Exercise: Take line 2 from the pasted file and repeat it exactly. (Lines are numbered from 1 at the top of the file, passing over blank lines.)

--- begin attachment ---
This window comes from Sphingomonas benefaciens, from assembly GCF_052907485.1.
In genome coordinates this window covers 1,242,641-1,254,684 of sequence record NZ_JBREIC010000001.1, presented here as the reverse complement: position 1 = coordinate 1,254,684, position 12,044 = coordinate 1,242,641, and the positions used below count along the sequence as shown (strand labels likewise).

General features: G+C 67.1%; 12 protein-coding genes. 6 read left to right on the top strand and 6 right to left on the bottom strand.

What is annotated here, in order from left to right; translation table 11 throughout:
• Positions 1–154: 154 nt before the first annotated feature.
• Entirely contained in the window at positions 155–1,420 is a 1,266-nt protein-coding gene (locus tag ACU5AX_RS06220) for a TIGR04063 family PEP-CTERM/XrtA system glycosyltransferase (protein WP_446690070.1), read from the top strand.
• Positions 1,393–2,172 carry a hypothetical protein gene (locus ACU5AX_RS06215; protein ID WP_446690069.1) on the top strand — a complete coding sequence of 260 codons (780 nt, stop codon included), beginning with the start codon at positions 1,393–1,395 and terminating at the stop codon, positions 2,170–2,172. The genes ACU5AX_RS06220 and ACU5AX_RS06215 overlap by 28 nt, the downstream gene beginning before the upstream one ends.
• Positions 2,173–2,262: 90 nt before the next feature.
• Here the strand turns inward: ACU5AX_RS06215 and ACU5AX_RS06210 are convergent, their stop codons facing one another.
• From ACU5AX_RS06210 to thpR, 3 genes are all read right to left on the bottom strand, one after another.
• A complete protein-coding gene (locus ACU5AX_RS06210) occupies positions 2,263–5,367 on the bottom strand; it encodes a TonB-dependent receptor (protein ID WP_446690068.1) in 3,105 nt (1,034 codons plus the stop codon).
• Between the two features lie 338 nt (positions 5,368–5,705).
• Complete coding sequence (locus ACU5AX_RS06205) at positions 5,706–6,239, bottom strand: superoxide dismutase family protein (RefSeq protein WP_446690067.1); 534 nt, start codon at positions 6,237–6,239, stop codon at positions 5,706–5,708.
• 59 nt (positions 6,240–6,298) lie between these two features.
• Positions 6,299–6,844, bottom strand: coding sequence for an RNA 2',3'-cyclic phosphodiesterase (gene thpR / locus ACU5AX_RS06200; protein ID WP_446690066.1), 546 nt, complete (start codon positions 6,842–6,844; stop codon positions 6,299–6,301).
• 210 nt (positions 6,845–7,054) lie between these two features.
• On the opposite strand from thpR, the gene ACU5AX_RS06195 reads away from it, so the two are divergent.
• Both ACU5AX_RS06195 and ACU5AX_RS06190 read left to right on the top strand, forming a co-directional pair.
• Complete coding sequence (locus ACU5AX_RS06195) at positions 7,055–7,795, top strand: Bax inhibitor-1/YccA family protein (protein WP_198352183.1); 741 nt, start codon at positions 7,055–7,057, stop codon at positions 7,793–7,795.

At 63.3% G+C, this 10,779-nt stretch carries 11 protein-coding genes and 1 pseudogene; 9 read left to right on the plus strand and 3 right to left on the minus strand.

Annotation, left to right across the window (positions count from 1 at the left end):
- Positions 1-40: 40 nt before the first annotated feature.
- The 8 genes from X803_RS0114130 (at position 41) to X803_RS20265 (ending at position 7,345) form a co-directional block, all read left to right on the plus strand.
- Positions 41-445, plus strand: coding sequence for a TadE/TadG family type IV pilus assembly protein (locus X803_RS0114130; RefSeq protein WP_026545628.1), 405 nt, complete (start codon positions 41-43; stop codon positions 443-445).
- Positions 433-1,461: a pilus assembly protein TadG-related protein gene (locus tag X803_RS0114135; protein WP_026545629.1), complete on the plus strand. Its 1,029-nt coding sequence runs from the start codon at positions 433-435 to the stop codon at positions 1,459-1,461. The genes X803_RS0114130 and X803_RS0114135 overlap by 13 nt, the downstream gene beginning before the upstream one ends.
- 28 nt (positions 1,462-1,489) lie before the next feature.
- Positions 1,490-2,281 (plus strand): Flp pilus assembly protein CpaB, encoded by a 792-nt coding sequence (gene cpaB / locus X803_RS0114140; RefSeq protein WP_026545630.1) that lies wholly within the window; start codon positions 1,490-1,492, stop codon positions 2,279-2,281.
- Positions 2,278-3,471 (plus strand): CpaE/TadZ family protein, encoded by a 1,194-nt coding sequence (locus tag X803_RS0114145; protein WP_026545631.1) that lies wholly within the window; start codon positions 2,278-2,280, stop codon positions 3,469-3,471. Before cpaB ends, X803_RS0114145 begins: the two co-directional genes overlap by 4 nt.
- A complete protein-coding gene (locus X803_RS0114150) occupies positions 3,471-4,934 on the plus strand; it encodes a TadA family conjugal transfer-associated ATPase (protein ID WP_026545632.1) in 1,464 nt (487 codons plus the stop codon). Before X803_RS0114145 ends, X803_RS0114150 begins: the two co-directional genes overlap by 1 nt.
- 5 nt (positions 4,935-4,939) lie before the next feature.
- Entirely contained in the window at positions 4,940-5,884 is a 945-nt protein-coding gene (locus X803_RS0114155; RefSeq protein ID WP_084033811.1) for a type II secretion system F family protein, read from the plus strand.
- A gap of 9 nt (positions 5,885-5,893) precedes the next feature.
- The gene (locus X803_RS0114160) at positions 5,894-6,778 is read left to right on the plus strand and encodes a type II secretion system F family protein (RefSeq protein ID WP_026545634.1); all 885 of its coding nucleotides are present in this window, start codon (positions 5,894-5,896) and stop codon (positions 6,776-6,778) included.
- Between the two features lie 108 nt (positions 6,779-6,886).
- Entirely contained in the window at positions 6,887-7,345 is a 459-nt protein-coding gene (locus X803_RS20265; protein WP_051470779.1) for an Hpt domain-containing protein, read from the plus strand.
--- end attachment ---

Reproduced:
In genome coordinates this window covers 1,242,641-1,254,684 of sequence record NZ_JBREIC010000001.1, presented here as the reverse complement: position 1 = coordinate 1,254,684, position 12,044 = coordinate 1,242,641, and the positions used below count along the sequence as shown (strand labels likewise).